Since its launch in 2007, research has been carried out on the popular social networking website Tumblr. The purpose of this paper is to identify published Tumblr-based research, classify it to understand approaches and methods, and provide methodological recommendations for others.
Research regarding Tumblr was identified. Following a review of the literature, a classification scheme was adapted and applied, to understand research focus. Papers were quantitatively classified using open coded content analysis of method, subject, approach, and topic.
The majority of published work relating to Tumblr concentrates on conceptual issues, followed by aspects of the messages sent. This has evolved over time. Perceived benefits are the platform’s long-form text posts, ability to track tags, and the multimodal nature of the platform. Severe research limitations are caused by the lack of demographic, geo-spatial, and temporal metadata attached to individual posts, the limited Advanced Programming Interface, restricted access to data, and the large amounts of ephemeral posts on the site.
This study focusses on Tumblr: the applicability of the approach to other media is not considered. The authors focus on published research and conference papers: there will be book content which was not found using the method. Tumblr as a platform has falling user numbers which may be of concern to researchers.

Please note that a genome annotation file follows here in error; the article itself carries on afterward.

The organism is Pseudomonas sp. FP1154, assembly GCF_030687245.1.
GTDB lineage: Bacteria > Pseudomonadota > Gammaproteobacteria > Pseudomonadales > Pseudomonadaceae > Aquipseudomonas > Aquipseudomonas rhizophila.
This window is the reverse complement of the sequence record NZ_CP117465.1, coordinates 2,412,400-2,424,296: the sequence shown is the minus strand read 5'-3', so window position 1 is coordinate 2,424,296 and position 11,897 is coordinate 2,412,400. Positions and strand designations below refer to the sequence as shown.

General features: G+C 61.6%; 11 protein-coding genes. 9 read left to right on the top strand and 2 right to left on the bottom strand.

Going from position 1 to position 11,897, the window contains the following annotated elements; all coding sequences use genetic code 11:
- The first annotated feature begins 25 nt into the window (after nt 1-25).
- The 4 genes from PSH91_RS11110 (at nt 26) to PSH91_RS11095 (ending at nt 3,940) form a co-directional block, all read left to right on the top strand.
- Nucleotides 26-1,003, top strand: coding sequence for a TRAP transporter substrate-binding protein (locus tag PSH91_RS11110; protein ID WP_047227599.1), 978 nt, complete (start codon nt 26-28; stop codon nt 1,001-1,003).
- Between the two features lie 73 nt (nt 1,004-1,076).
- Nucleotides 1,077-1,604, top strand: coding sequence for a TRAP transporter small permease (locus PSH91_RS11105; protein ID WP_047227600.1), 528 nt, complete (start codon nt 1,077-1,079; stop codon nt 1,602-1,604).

The authors identify practical barriers to research on the Tumblr platform including lack of metadata and access to big data, explaining why Tumblr is not as popular as Twitter in academic studies.
This paper highlights the breadth of topics covered by social media researchers, which allows us to understand popular online platforms.
There has not yet been an overarching study to look at the methods and purpose of those who study Tumblr. The authors identify Tumblr-related research papers from the first appearing in 2011 July until 2015 July. The classification derived here provides a framework that can be used to analyse social media research, and in which to position Tumblr-related work, with recommendations on benefits and limitations of the platform for researchers.
Attu, R. and Terras, M. (2017), "What people study when they study Tumblr: Classifying Tumblr-related academic research", Journal of Documentation, Vol. 73 No. 3, pp. 528-554. https://doi.org/10.1108/JD-08-2016-0101
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